These three ceremonies seem strange to us, but all three have at the back of them that a child is a gift of God. The Stoics used to say that a child was not given to a parent but only lent. Joseph and Mary would find this out about Jesus soon enough. Let’s continue with our story of today’s feast as told in today’s gospel . . . .

Now there was a man in Jerusalem whose name was Simeon. This man was righteous and devout, awaiting the consolation of Israel, and the Holy Spirit was upon him. It had been revealed to him by the Holy Spirit
that he should not see death
before he had seen the Christ of the Lord.
He came in the Spirit into the temple;
and when the parents brought in the child Jesus to perform the custom of the law in regard to him, he took him into his arms and blessed God, saying:

“Now, Master, you may let your servant go in peace, according to your word, for my eyes have seen your salvation, which you prepared in the sight of all the peoples:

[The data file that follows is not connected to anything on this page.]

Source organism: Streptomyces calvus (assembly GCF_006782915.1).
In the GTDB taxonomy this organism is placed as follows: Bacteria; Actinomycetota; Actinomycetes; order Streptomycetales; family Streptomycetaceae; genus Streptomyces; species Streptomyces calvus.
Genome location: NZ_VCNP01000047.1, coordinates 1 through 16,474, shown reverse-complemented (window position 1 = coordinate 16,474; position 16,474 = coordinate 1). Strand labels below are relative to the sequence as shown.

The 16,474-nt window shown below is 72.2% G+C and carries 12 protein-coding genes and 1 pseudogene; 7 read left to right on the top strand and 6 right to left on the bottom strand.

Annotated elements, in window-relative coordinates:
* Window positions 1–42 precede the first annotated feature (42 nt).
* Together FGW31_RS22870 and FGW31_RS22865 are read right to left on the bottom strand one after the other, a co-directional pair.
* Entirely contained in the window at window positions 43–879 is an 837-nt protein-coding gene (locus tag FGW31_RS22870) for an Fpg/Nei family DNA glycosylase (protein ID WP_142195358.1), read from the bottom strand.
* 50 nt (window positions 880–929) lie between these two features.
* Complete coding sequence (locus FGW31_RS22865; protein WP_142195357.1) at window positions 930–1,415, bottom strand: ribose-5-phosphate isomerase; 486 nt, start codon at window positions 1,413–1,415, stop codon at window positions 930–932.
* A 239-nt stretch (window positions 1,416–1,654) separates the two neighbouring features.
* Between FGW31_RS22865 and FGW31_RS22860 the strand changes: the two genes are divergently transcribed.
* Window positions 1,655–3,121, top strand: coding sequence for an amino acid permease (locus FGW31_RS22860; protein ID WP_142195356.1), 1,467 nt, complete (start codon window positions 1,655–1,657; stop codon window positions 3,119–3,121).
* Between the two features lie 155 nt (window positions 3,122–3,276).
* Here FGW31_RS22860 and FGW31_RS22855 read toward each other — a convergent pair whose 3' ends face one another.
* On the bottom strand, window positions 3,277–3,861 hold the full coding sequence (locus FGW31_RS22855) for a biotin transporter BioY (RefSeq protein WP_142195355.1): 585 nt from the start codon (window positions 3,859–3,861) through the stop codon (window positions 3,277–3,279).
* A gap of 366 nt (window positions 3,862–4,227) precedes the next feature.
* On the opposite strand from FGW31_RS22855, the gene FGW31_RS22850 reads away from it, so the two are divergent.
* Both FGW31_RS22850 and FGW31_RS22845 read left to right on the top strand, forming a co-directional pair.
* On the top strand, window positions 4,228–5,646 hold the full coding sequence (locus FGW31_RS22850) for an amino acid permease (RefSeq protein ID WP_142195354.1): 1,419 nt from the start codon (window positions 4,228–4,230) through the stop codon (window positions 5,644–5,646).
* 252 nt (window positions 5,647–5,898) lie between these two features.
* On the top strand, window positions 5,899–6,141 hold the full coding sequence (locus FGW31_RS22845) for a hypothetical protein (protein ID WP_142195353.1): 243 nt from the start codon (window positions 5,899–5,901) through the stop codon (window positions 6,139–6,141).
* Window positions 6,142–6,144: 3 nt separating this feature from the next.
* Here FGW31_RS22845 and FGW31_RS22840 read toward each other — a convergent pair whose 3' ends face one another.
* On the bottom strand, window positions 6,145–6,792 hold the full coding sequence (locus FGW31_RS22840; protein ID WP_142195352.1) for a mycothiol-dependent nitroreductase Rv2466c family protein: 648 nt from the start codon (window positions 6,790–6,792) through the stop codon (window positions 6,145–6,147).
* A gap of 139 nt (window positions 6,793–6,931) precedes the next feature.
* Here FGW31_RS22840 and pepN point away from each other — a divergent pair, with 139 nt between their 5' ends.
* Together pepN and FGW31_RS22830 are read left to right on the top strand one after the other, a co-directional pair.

a light for revelation to the Gentiles, and glory for your people Israel.”  

Now here’s what Barclay describes  the context for understanding Simeon and also Anna . . .

The Jews regarded their own nation as the chosen people, but they saw quite clearly that by human means their nation could never attain the supreme world greatness that they believed their destiny involved. But they still believed that some day they would be masters of the world and lords of the nations. They thought some celestial champion would descend upon the earth; others believed another king in David’s line and all his glories would revive. Still others believed God himself would break directly into history by supernatural means.

But in contrast to all that, there were a few people who were known as the Quiet of the Land. They had no dreams of violence and of power or armies with banners held aloft. They believed in a life of constant prayer and quiet watchfulness until God should come. All their lives they waited quietly and patiently upon God.

Simeon was like that; in prayer, in worship, in humble and faithful expectation he was waiting for the day when God would comfort his people. God had promised him through God’s Spirit that his life would not end before he had seen God’s own anointed king. In the baby Jesus he recognized that king and rejoiced. Now he was ready to depart in peace and his words become the Nunc Dimittis, another of the great precious hymns of the church.

Wait! There’s more as the gospel story continues . . .

The child’s father and mother were amazed at what was said about him; and Simeon blessed them and said to Mary his mother,
“Behold, this child is destined